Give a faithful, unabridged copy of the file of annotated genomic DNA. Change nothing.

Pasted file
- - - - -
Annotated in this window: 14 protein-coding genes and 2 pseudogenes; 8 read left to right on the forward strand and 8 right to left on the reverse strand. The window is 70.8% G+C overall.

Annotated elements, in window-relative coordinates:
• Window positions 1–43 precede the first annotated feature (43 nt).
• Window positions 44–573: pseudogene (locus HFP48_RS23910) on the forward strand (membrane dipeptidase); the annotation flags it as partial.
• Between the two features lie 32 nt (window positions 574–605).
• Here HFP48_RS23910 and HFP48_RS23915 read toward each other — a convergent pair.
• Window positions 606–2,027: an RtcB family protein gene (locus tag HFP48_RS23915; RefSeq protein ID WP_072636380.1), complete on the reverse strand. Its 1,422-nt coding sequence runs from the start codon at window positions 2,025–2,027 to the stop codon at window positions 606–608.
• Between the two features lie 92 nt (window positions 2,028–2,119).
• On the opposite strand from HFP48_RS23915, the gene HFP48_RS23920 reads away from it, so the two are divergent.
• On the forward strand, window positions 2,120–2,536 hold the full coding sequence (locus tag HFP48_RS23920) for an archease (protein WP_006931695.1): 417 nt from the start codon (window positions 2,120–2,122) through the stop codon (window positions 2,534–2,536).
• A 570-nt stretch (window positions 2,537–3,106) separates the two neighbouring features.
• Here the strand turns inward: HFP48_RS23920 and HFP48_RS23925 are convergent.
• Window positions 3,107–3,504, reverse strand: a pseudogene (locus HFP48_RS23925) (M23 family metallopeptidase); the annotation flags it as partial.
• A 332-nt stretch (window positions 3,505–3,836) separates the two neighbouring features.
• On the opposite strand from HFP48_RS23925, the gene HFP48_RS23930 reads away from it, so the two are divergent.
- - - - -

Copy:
Annotated in this window: 14 protein-coding genes and 2 pseudogenes; 8 read left to right on the forward strand and 8 right to left on the reverse strand. The window is 70.8% G+C overall.

Annotated elements, in window-relative coordinates:
• Window positions 1–43 precede the first annotated feature (43 nt).
• Window positions 44–573: pseudogene (locus HFP48_RS23910) on the forward strand (membrane dipeptidase); the annotation flags it as partial.
• Between the two features lie 32 nt (window positions 574–605).
• Here HFP48_RS23910 and HFP48_RS23915 read toward each other — a convergent pair.
• Window positions 606–2,027: an RtcB family protein gene (locus tag HFP48_RS23915; RefSeq protein ID WP_072636380.1), complete on the reverse strand. Its 1,422-nt coding sequence runs from the start codon at window positions 2,025–2,027 to the stop codon at window positions 606–608.
• Between the two features lie 92 nt (window positions 2,028–2,119).
• On the opposite strand from HFP48_RS23915, the gene HFP48_RS23920 reads away from it, so the two are divergent.
• On the forward strand, window positions 2,120–2,536 hold the full coding sequence (locus tag HFP48_RS23920) for an archease (protein WP_006931695.1): 417 nt from the start codon (window positions 2,120–2,122) through the stop codon (window positions 2,534–2,536).
• A 570-nt stretch (window positions 2,537–3,106) separates the two neighbouring features.
• Here the strand turns inward: HFP48_RS23920 and HFP48_RS23925 are convergent.
• Window positions 3,107–3,504, reverse strand: a pseudogene (locus HFP48_RS23925) (M23 family metallopeptidase); the annotation flags it as partial.
• A 332-nt stretch (window positions 3,505–3,836) separates the two neighbouring features.
• On the opposite strand from HFP48_RS23925, the gene HFP48_RS23930 reads away from it, so the two are divergent.